piratesbr2And yet perspective helps: after watching the film and feeling rather nonplussed (I swear Christopher Lee looks so totally bored throughout I felt sorry for him) I watched this Indicator disc’s special features and finally some of the magic of the film was finally unlocked for me. The Pirates of Blood River was released in the summer of 1962, in time for the school holidays and edited (originally) to achieve a ‘U’ rating ensuring schoolboys the country over could go watch it. It proved to be an absolute smash hit with its target audience and would lead to further such adventure films from Hammer. The perspective that this is really a children’s adventure film finally allowed me to understand the film: I think I was expecting one thing and got something else (certainly its more Enid Blyton than Robert E Howard) – I suspect I suffered some misdirection from the title and Hammer’s reputation for horror. Some of the cuts to ensure a ‘U’-cert were later restored and this version is evidently much stronger than the version that thrilled children back in 1962, but it obviously remains fairy tame stuff (one of the special features compares the cuts/alternate versions, and its pretty interesting).

So I’m certain that when I get around to re-watching this film I’ll most likely enjoy it much more than I did this first time around. Perspective really is everything, sometimes, in just the same way as expectations are too: so many times I watch a film expecting little and really enjoy it, and sometimes expect too much and am disappointed. This is a very good example of finely curated special features aiding the viewer to appreciate a film, and is a very good advert for such releases. Its sad how special features and elaborate releases like this fifth Hammer box-set from Indicator are becoming so much rarer these days (certainly becoming increasingly reserved for catalogue titles, with even new ‘blockbuster’ titles relegated to EPK extras that do the films little justice). If I’d just stumbled upon this film on a television airing or streaming channel I wouldn’t have gotten much out of it all. Instead it turns out to be a welcome addition to my Blu-ray collection of Hammer films and one I’m sure I’ll enjoy more next time around.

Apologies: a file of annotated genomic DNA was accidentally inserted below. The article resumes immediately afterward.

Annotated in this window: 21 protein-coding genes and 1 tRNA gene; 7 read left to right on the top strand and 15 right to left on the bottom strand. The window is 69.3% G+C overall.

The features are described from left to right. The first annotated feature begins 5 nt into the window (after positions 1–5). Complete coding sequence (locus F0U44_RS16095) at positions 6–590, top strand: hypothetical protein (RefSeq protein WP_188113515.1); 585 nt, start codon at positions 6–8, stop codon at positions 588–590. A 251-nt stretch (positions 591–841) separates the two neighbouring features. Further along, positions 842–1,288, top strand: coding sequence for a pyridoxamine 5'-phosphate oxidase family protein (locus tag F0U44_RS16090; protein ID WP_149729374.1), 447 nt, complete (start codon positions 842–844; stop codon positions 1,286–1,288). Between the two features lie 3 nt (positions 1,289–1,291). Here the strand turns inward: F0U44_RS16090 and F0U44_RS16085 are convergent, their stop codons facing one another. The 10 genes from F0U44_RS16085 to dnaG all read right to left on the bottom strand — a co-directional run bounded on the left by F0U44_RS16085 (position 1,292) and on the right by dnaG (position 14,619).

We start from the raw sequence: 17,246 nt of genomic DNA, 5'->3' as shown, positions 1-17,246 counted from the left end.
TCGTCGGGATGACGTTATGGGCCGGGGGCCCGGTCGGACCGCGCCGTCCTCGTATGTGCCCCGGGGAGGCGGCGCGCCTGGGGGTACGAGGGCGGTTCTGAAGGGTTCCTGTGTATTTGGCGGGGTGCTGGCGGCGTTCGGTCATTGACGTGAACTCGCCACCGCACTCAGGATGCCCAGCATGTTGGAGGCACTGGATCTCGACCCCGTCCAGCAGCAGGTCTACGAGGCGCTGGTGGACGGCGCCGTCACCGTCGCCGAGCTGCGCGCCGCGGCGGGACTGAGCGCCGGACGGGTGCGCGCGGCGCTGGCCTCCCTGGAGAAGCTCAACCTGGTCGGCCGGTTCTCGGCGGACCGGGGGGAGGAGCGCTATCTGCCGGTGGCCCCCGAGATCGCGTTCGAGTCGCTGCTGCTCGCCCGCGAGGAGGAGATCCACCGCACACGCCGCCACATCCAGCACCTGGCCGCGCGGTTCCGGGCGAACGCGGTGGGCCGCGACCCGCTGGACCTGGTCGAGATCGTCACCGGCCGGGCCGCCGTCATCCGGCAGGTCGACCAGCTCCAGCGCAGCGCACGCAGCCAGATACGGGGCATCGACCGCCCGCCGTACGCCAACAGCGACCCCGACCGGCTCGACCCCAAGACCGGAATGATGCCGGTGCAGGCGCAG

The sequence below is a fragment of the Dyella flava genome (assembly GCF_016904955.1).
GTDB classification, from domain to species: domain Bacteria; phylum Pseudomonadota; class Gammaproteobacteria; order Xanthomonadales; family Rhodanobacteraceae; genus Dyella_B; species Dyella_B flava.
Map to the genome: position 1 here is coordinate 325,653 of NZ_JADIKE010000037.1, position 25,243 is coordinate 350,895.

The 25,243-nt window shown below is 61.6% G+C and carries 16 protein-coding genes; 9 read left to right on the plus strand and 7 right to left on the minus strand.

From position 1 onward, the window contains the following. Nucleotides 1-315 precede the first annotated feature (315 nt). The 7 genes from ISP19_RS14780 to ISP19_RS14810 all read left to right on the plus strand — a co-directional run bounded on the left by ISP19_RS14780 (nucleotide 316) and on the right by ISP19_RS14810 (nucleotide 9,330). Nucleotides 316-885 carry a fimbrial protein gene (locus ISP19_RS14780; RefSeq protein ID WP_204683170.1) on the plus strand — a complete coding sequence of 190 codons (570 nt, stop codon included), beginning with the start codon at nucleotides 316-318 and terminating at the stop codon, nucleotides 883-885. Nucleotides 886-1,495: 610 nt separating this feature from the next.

Captain Clegg (1962)

cleggAnyone who reads this blog will know my appreciation for the great Peter Cushing, and how I will make a point to watch anything that has him in it. Captain Clegg is a pulp thriller/boys own adventure yarn that was likely already out of fashion even when the film was released, but over fifty years later this does give it a certain old-school charm. Based on a series of Doctor Syn books from the 1930s/40s that Cushing himself was a big fan of, it tells the tale of coastal pirates/smugglers who work under the guise of marsh ghosts. Cushing is magnificent playing a village priest with an alter ego, full of wit and charm and a wicked triumphant grin whenever he has the upper hand. You can tell he had an absolute ball playing this character, there is a twinkle in his eye throughout.

Its all fairly tame and predictable compared to today’s standards but its a strong Hammer effort production-wise, with a great cast alongside Cushing (featuring some familiar Hammer faces such as Michael Ripper and Oliver Reed in an early supporting role). Its great fun, even if it will always be destined to (deservedly) sit in the shadow of Hammers more popular Dracula/Frankenstein movies. Its a wonder this ever managed to slip out onto Blu-ray at all, considering some of the ‘bigger’ films yet to get a release.

Some have complained that this is a 1080i release, with a ratio issue. Can’t say I really noticed (but then again I’m due at Specsavers next week so maybe I shouldn’t voice an opinion). The 1080i business no doubt results from a master source problem and while its regrettable, I hardly think a fairly obscure film such as this would get a new remaster. Eyesight withstanding, it looked fine to me. And its Peter Cushing at the top of his game. Come on; it’d be great in VHS on a black and white CRT, and this disc is cheap as chips. I’m just glad we got what we got. Its a fun little movie.